Stills from Mujō
Foreshadowing is key in building suspense. There seems to be a lot of that peppered throughout. Can you talk more about that?
We wanted to create as much foreshadowing as we could to keep this first episode engaging. We intentionally wanted to give the first episode a slow burn knowing that we needed to ‘set the table’ for the feast to come. There are so many subtle details that you would think don’t connect, but they will later on. Another example of where we used some heavy foreshadowing was when we showed there being something beyond the tree line of Meta’s property that held some mystery. Throughout the film, we communicate the notion that there is something beyond the forest that intimidates Meta and scares her. We keep that mystery up until the end where we reveal the burning cityscape in the distance as Meta sets off toward it. This also is foreshadowing what the next episode will be about as she makes her way to the city.
In the film there is always a ticking timer, what is it all about?
Think of the ticking timer as a metaphor for what Meta ultimately knows she has to do. She is isolating herself, because she doesn’t want to face reality and the ticking countdown of the timer box is a constant internal reminder that she eventually has to face her fears and leave the security of her home.
«Each tattoo on Meta’s body has a specific meaning or reference behind it.»
The tattoos Meta wears are breathtaking. What is the meaning of them, what concept and what technique did you use to make them?
The tattoos were designed by the super talented Jeremy Richie (@jeremyrichie) who also designed the bottle labels that you see throughout the film. Steve worked along-side Jeremy to custom design each tattoo on Meta’s body, each with a specific meaning or reference behind it. The tattoo designs were made into temporary tattoos that our makeup artist, Matt Goodlett (@mattgoodlettmakeup) meticulously applied to perfection using his art and magic. I’m not exactly sure what Matt did to make them look as real as they did, but he spent many days beforehand to perfect the look.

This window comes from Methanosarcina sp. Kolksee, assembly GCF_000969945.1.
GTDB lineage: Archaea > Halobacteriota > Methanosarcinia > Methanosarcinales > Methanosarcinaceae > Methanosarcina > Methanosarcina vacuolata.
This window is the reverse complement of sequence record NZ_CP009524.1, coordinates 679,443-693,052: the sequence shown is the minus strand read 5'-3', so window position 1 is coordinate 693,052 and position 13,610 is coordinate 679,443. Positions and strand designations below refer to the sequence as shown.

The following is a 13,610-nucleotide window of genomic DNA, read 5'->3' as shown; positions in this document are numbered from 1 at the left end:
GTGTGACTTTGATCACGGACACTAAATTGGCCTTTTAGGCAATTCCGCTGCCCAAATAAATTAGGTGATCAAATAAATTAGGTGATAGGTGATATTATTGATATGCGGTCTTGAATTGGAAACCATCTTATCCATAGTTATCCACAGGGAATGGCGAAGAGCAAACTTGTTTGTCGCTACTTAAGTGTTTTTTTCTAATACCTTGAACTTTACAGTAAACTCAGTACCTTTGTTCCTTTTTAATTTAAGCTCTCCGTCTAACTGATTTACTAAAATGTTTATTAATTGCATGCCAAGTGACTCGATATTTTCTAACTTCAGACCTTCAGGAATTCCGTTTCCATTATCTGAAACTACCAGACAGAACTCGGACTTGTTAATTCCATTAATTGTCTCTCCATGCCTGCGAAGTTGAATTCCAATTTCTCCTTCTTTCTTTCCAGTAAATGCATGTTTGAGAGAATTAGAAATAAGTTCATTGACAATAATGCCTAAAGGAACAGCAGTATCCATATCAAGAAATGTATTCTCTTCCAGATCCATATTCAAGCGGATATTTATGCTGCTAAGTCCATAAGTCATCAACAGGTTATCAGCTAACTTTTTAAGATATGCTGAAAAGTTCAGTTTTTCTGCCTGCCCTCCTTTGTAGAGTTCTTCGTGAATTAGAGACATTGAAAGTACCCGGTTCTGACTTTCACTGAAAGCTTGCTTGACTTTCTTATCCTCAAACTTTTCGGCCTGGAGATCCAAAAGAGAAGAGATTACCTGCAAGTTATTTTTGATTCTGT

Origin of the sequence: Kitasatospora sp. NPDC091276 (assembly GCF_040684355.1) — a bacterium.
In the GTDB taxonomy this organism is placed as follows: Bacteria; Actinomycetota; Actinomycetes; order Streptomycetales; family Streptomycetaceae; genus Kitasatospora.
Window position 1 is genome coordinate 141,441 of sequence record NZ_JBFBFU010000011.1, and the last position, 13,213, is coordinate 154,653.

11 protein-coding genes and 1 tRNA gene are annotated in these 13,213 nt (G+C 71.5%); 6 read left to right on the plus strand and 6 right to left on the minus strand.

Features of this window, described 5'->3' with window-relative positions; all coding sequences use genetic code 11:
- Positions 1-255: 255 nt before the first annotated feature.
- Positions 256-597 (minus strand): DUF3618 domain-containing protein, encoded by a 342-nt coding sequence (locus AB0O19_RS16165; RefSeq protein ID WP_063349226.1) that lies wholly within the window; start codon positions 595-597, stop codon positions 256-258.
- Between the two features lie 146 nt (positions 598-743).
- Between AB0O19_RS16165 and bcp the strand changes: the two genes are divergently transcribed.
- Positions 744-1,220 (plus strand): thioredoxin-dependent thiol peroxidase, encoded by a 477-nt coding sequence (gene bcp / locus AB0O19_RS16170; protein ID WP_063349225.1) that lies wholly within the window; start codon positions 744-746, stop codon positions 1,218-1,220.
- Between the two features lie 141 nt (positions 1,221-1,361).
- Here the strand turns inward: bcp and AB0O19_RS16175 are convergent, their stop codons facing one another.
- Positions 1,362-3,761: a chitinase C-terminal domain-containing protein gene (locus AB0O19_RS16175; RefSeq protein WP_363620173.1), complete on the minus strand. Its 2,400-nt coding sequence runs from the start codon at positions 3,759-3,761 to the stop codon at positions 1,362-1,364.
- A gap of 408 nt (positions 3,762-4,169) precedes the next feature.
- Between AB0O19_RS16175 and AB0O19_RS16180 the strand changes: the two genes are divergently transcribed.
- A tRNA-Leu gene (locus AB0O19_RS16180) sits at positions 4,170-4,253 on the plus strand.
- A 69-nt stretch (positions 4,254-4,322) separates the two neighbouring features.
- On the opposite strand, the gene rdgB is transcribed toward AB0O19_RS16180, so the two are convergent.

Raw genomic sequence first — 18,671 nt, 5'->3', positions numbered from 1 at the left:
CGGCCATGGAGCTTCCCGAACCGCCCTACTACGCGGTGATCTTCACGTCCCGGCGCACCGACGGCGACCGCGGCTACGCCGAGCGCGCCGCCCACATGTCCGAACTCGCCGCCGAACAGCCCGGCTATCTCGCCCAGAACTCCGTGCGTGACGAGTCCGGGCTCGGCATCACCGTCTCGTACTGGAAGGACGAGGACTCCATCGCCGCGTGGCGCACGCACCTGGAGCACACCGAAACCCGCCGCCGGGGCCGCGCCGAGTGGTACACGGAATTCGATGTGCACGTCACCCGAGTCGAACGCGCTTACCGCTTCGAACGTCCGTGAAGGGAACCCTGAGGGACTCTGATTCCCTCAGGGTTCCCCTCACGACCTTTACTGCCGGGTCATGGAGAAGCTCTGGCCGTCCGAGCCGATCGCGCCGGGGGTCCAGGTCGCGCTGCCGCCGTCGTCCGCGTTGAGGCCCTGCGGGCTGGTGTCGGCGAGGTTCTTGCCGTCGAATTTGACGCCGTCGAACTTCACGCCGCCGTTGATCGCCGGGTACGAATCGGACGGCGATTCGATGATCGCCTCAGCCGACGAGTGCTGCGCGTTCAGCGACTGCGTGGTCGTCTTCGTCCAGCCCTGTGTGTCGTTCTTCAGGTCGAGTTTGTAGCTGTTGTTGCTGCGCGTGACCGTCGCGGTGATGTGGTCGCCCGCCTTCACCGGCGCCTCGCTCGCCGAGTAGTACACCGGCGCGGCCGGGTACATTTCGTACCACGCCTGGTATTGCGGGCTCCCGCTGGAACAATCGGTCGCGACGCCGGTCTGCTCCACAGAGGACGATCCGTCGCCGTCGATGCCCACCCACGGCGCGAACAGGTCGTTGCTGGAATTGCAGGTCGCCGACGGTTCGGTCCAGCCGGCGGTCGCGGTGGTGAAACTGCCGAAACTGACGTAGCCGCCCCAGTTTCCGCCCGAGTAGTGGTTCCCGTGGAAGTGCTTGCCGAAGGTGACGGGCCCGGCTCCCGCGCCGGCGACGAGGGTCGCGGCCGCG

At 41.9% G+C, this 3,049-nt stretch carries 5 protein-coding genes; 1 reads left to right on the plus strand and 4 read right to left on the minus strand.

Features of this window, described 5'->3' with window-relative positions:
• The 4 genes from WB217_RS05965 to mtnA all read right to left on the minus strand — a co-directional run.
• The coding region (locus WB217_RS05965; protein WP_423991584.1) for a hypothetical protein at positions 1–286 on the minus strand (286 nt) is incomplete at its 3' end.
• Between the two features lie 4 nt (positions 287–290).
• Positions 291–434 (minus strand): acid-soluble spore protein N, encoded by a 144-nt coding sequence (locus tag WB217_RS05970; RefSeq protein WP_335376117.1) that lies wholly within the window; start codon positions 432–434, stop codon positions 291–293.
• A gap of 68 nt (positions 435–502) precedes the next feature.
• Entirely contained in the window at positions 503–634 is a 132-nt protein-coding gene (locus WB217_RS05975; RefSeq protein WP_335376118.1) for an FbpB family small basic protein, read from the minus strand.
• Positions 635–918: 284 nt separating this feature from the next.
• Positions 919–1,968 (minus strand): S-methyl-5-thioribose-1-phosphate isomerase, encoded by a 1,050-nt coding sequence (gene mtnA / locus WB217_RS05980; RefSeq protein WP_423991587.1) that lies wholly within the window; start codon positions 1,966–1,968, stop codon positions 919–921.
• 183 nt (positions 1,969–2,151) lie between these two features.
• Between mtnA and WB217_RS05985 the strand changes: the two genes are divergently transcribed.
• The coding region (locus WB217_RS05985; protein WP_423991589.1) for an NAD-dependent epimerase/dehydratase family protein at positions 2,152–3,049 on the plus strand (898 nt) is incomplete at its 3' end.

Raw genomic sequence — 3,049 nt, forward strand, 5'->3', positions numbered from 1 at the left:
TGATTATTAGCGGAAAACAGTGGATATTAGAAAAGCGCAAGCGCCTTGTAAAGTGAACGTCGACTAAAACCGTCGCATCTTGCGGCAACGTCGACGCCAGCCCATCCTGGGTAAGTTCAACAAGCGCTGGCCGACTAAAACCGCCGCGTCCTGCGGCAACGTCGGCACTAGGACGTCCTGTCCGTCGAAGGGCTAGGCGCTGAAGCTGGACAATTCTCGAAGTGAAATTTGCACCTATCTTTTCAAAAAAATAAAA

Behind the scenes of Mujō
The final drone shot revealing the burning cityscape is pretty epic! What can we expect to Meta getting into for the next episodes?
They always say to start out with a strong visual and end with an even stronger one. We knew we had to end this chapter with a dramatic shot that communicated what’s at stake and what’s to come. We wanted the viewer to be left with a lot of questions, but we also wanted to leave them hungry for more. We decided to end with a drone shot that follows Meta as she makes her way toward the tree line to communicate that she is heading toward something big.
«Expect a lot of edge of your seat action!»
We did a sky replacement and composited a dramatic burning cityscape in the background as a taste of what’s to come in the next chapter. Expect a lot of edge of your seat action! We are hoping that the visual is strong enough to peak the interest of the viewer and make them want to follow her on her journey in the next chapter.
What is the next step, can you tell us something about the next chapter? How many chapters are planned?
I can tell you that the next episode will be intense! Lots of action, epic chase scenes and some mysteries will be revealed. Even more to note, we actually get to see and hear Meta talk for the first time! We labeled the first Chapter “A” for a reason. We anticipate there being 26 episodes in total. How we partition those out is still being determined, but we think it will be comparable to 1 or 2 seasons of traditional content.
How do you finance the project?
This first episode was made for around $5K as a sort of ‘proof-of-concept’. We scraped together as much as we could and the crew worked for free, because they believed in the story as much as we did. At the moment, we are marketing this first episode and trying to get it out to as many people as we can to reach other’s who see the same potential in Mujō. We know that people are loving the story already and they are asking for more episodes. We want to make more! But we also need the right people to step in and help us finance these future chapters. Whether the financing comes from crowd sourcing, executive producers, studios, or our mom’s rich dentist, we really don’t discriminate. In the end, we know we have an amazing story here and just need like-minded people to step up and get involved to help us make the rest.
Mujō is an Official Selection of Retrospective of Jupiter.
Did you like what you saw?
If you enjoyed what you saw and would like to see more, please consider making a monetary contribution to the efforts of the makers of Mujō in any amount you wish. Every single dollar contributed gets them a little closer to the next episode.
«Mujō is funded and made possible entirely by you, dear viewer. Thank you so very much.» – Steve Squall, Writer/Director